Vardit Ravitsky and Judy Illes provide a summary overview of progress being made at CIHR with respect to its ethics mandate.
In 2014, the Canadian Institutes of Health Research (CIHR) revamped its Standing Committee on Ethics and tasked it with providing high-level strategic advice on the ethical, legal, and sociocultural dimensions of health research. Per the Committee’s Terms of Reference, there are 14 voting members. Among them are three Canadian ethics experts and two senior international ethics experts, two CIHR Scientific Directors, two members of the public, and various other stakeholders (including a member from industry and a health journal editor). At the present time, not all of these positions are filled.
Taking into consideration the history of ethics at CIHR and the future needs of the health research community, the Standing Committee on Ethics immediately embarked on the creation of an Ethics Action Plan to set clear, rigorous and impactful objectives.
The Plan was endorsed by CIHR’s Governing Council and then finalized and approved by the Standing Committee on Ethics in January 2015. The Plan sets out to strengthen Canada’s leadership in ethics and to systematically embed consideration of ethical issues into CIHR’s operations. It emphasizes the importance of nurturing and monitoring ethics research capacity, capturing and assessing the impact of ethics activities within CIHR-funded research, and ensuring that ethics considerations inform CIHR decisions regarding priority-setting, policies, partnerships, and peer review.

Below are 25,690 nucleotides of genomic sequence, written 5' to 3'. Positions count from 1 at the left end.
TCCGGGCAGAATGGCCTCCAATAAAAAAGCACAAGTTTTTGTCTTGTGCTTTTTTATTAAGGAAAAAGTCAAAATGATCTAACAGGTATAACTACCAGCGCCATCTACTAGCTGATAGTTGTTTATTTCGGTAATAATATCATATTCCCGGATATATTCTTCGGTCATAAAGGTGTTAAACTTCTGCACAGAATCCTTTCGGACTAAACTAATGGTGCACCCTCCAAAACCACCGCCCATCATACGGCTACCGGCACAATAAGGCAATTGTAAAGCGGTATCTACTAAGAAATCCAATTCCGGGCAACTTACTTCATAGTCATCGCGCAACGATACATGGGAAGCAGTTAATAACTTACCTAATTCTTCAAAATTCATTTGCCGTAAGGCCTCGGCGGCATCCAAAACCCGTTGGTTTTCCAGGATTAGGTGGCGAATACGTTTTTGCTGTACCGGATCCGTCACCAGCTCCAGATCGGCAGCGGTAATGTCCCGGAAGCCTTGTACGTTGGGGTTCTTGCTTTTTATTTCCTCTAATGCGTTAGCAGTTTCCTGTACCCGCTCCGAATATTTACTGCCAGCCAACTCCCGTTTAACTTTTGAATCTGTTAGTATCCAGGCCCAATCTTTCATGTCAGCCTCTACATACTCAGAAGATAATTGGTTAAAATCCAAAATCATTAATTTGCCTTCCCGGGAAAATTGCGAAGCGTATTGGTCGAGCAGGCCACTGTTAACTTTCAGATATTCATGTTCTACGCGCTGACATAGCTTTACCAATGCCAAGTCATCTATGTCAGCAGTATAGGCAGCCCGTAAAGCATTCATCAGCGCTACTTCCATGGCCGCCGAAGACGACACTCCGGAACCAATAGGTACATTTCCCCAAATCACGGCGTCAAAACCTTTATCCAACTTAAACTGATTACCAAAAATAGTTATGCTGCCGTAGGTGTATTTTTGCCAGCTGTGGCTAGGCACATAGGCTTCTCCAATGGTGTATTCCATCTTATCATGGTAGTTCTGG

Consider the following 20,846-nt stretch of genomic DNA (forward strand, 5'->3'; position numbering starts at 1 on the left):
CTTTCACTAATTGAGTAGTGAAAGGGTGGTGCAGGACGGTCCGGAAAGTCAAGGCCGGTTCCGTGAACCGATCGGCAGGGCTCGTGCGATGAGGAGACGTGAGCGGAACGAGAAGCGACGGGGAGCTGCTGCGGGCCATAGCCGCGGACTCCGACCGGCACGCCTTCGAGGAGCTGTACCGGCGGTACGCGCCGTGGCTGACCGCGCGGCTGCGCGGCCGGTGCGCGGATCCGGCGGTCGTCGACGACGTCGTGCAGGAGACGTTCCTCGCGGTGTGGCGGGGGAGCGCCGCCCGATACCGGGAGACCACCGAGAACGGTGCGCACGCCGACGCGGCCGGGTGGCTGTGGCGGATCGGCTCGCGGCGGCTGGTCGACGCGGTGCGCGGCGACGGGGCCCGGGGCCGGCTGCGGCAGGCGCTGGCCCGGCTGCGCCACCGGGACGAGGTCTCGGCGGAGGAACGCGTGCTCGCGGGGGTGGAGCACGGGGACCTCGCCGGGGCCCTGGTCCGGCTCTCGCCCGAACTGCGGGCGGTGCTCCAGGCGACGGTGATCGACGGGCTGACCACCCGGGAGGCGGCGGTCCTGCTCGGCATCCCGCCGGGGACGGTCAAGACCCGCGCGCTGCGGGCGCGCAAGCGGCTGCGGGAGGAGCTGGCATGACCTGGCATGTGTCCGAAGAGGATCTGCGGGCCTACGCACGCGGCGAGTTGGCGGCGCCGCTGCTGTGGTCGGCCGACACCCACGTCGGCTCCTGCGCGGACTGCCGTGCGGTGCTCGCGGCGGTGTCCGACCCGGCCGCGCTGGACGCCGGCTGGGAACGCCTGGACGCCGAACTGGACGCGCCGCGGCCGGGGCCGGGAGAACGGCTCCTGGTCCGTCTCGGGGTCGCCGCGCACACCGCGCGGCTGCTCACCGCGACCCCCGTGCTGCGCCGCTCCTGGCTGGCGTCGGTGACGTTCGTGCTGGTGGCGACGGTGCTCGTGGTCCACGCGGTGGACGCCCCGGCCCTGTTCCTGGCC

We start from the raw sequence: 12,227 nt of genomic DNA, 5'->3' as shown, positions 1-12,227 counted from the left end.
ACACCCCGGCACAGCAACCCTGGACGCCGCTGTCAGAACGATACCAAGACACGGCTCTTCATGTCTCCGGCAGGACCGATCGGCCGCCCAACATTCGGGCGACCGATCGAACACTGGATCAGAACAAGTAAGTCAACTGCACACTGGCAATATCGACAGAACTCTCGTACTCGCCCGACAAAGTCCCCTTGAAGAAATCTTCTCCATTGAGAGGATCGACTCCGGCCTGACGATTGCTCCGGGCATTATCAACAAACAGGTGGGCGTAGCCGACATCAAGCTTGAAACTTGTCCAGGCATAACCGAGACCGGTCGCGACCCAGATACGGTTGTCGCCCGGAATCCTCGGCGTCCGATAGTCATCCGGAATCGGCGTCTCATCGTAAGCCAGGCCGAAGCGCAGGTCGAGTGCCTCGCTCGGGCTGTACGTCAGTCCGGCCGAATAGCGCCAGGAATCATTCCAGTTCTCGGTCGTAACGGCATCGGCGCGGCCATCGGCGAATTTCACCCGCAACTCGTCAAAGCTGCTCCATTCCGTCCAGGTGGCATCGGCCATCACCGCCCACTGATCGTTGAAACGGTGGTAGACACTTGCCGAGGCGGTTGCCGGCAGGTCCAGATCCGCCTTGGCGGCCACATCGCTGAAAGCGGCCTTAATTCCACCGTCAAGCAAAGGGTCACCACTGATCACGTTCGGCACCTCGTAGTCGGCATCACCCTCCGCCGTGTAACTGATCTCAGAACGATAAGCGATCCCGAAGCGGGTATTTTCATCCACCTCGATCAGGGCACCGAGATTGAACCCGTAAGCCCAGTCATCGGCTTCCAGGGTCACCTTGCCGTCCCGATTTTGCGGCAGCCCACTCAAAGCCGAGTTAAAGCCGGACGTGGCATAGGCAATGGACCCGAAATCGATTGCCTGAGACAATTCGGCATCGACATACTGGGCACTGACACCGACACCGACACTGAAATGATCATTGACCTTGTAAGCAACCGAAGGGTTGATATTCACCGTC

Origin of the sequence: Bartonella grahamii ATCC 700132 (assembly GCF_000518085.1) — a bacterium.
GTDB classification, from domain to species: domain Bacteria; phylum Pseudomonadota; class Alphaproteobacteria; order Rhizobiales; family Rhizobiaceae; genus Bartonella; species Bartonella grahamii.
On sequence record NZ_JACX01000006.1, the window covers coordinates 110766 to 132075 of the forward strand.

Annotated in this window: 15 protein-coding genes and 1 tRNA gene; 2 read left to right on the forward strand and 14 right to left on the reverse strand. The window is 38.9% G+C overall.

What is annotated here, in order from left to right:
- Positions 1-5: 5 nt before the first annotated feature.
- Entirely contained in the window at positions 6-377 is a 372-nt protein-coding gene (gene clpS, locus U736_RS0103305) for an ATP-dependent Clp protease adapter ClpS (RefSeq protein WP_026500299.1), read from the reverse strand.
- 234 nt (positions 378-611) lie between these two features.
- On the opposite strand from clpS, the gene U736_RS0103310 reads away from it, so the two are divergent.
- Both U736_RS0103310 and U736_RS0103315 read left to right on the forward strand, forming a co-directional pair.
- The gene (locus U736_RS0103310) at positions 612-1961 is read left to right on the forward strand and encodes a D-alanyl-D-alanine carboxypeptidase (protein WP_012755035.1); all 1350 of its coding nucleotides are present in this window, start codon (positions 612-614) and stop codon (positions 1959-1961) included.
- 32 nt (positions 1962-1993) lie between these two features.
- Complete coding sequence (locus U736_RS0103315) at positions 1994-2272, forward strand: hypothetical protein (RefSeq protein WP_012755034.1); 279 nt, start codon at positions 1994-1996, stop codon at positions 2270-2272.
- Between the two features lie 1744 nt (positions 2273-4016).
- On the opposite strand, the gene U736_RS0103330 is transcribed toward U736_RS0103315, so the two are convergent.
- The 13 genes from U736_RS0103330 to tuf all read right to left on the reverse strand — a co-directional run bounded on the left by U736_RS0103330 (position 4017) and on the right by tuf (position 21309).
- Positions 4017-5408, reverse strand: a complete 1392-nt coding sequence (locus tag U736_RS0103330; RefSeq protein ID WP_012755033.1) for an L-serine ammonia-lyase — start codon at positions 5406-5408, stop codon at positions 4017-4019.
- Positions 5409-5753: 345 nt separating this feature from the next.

To achieve these goals, the Standing Committee on Ethics recognized the need for baseline data. To this end, with CIHR’s support, the Committee developed a Logic Model to guide the process of selecting, defining and refining performance indicators.
The views, opinions and positions expressed by these authors and blogs are theirs and do not necessarily represent that of the Bioethics Research Library and Kennedy Institute of Ethics or Georgetown University.